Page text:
ASN's Mission

To create a world without kidney diseases, the ASN Alliance for Kidney Health elevates care by educating and informing, driving breakthroughs and innovation, and advocating for policies that create transformative changes in kidney medicine throughout the world.

learn more

Contact ASN

1401 H St, NW, Ste 900, Washington, DC 20005


The Latest on Twitter

Kidney Week

Abstract: SA-PO582

Prevalence and Phenotypic Spectrum of Heterozygous SLC34A3 Mutations in a Large Genetic Database

Session Information

  • Genetic Diseases: Diagnosis
    November 05, 2022 | Location: Exhibit Hall, Orange County Convention Center‚ West Building
    Abstract Time: 10:00 AM - 12:00 PM

Category: Genetic Diseases of the Kidneys

  • 1102 Genetic Diseases of the Kidneys: Non-Cystic


  • Nwachukwu, Chinedu O., Geisinger Medical Center, Danville, Pennsylvania, United States
  • Singh, Gurmukteshwar, Geisinger Medical Center, Danville, Pennsylvania, United States
  • Moore, Bryn S., Geisinger Medical Center, Danville, Pennsylvania, United States
  • Strande, Natasha T., Geisinger Medical Center, Danville, Pennsylvania, United States
  • Bucaloiu, Ion D., Geisinger Medical Center, Danville, Pennsylvania, United States
  • Chang, Alex R., Geisinger Medical Center, Danville, Pennsylvania, United States

Homozygous or compound heterozygous mutations in SLC34A3, encoding the sodium dependent inorganic phosphate cotransport proteins 2c (NPT2c), cause autosomal recessive hypophosphatemic rickets with hypercalciuria. Whether heterozygous carriers of SLC34A3 pathogenic variants have increased risk of nephrolithiasis or other renal disorders is unknown.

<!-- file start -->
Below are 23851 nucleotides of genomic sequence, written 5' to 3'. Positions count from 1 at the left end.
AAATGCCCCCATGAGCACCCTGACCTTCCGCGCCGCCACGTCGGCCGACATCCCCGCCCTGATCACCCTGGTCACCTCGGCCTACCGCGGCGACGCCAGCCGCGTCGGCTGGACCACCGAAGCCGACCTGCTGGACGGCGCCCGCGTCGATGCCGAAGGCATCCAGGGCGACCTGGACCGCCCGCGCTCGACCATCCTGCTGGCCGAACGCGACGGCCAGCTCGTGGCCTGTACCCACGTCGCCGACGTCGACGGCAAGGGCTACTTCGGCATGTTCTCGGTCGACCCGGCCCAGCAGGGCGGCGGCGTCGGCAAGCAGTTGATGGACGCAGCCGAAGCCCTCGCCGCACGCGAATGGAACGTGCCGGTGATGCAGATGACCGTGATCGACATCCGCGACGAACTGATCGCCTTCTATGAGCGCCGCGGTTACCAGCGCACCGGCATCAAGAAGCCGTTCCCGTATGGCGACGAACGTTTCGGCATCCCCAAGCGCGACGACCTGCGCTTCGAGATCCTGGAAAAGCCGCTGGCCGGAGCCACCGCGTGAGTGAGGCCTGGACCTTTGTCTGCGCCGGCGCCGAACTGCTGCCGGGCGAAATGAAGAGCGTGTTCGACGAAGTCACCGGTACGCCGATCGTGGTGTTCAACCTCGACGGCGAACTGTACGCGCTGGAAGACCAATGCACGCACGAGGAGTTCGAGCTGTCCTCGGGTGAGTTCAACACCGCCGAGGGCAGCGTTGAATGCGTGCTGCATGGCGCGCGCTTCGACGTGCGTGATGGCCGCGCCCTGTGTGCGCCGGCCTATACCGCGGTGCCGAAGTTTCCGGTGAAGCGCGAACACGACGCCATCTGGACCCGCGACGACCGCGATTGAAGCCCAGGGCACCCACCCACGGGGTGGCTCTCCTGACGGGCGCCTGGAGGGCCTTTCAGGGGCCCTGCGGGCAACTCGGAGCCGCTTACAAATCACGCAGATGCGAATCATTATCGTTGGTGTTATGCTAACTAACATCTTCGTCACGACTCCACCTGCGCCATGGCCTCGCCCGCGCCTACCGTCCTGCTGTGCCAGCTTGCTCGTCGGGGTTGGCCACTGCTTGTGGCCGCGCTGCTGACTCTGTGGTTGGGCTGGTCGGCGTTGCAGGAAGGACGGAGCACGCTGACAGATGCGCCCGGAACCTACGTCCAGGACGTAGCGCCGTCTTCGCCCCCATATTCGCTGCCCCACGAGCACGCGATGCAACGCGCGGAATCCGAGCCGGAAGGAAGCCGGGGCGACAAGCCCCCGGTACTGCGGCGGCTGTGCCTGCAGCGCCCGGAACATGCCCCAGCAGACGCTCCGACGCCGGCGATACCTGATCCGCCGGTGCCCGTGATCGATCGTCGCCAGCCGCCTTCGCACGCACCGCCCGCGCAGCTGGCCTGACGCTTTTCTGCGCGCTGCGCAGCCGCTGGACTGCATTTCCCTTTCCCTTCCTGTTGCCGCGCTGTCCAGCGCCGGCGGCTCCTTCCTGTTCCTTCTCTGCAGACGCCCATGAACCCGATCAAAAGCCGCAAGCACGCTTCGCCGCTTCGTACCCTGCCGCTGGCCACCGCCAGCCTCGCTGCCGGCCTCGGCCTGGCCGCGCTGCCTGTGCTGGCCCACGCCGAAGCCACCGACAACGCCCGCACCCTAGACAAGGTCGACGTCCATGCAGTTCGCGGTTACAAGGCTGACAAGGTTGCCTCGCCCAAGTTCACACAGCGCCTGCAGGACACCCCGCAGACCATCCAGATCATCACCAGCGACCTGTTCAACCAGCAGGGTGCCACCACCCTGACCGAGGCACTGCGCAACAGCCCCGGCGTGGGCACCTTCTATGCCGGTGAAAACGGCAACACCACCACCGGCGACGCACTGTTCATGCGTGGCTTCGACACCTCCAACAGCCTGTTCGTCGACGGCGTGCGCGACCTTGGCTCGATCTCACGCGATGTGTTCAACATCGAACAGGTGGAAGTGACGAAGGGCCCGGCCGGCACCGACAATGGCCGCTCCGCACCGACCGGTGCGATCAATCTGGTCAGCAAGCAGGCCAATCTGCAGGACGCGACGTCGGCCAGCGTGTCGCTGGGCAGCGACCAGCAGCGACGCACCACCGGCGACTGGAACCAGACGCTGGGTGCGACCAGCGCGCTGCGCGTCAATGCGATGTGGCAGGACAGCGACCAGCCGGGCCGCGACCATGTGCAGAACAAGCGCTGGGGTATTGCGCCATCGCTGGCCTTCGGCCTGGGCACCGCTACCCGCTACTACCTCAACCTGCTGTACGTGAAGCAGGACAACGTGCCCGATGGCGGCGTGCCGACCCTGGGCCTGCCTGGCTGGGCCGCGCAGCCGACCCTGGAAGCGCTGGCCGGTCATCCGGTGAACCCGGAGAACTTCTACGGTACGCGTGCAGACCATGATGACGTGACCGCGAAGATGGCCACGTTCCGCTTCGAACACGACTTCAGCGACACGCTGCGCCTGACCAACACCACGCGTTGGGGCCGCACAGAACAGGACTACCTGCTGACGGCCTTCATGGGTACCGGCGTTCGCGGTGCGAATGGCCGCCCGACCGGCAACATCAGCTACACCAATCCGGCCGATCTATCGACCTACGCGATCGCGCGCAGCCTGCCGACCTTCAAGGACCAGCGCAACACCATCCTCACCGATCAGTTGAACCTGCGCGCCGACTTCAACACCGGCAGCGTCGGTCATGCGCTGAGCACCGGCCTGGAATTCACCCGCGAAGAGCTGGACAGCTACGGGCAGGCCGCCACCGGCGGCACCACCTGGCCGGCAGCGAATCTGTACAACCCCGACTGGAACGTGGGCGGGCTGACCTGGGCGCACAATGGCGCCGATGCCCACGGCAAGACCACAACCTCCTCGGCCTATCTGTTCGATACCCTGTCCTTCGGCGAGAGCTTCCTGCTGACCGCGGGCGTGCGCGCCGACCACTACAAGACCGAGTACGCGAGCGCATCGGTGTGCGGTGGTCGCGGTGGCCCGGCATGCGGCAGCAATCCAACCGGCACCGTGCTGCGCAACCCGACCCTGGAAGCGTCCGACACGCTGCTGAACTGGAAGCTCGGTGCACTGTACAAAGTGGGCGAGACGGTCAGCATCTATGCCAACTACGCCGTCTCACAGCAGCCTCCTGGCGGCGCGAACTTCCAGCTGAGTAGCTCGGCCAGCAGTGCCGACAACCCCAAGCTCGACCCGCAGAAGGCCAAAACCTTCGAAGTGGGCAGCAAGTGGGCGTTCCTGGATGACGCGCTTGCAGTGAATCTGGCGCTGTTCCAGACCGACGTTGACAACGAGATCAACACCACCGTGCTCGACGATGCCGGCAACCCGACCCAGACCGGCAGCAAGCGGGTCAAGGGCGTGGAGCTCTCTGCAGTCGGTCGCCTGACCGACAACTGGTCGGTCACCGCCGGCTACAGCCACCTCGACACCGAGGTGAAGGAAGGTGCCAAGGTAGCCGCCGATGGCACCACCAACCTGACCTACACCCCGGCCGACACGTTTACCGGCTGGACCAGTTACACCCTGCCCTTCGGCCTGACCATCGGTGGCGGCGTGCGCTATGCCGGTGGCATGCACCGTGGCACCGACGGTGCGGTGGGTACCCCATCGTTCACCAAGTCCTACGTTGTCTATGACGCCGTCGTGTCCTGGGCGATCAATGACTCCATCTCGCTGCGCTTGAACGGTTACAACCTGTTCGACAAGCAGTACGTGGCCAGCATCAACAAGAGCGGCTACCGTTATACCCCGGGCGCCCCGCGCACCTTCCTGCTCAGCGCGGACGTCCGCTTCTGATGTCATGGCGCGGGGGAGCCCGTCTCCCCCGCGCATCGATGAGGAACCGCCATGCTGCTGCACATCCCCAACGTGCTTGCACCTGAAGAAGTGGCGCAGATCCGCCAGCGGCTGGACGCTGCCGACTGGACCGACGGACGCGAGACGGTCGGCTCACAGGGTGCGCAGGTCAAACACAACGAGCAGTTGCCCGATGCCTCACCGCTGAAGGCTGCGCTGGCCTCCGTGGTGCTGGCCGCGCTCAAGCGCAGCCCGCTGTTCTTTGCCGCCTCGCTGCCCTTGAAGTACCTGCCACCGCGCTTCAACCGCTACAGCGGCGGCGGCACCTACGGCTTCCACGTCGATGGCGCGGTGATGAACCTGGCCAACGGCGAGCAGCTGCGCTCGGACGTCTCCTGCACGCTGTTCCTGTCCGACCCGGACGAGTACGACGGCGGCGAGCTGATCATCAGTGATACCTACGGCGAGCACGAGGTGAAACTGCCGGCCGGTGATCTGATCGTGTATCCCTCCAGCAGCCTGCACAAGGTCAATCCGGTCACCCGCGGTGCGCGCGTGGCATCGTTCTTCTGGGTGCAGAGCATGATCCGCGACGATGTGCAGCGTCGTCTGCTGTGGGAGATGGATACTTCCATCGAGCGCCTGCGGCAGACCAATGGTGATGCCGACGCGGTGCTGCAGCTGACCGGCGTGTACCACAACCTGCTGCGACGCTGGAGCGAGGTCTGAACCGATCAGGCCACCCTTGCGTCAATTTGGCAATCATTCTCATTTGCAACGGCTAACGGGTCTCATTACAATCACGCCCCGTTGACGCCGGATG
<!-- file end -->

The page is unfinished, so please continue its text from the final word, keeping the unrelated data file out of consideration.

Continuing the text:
We included participants heterozygous for SLC34A3 S192L in the Geisinger MyCode/DiscovEHR study, an unselected health-system-based study with exome sequencing data linked to electronic health records (EHR). We reviewed EHR for nephrolithiasis-related labs, diagnoses in progress notes or imaging, workup, nephrology and urology encounters.


Of 174,418 MyCode participants, 238 (0.14%) were heterozygous for SLC34A3 S192L. We excluded 3 with SLC34A3 variants of uncertain significance and those without EHR data. Of the 217 remaining (mean age 58.6 years, 63% female), 65 (30%) had evidence of nephrolithiasis, including 13 who had incidental nephrolithiasis on imaging, and 2 had nephrocalcinosis. Only 21/65 with nephrolithiasis had urology visits for nephrolithiasis (15 had urologic procedures) and 13/65 were seen by nephrology for nephrolithiasis. Only 11 (5.5%) participants had family history of nephrolithiasis noted. Nephrolithiasis lab tests were rarely done. Of 88 participants with available serum phosphorus, 34 (39%) had hypophosphatemia <2.5 mg/dL at least once. Among 9 patients who had a completed 24-hour urine risk profile, mean 24-hour urine calcium was 294 mg/d (67% >250 mg/d), mean 24-hour urine phosphorus was 856 mg/d (33% > 1100 mg/d). Kidney stone analysis on 3 patients indicated calcium oxalate stone composition. Prescriptions potentially increasing nephrolithiasis risk included calcium supplements in 12 (6%) and vitamin D supplements in 29 (13%). No participants were taking phosphate supplements.


In our unselected EHR-based cohort, approximately 1/3 of SLC34A3 S192L heterozygotes had evidence of nephrolithiasis. Few were comprehensively evaluated for nephrolithiasis, and many were taking potentially contraindicated medications. Further studies will help determine if personalized management could improve nephrolithiasis risk in this population.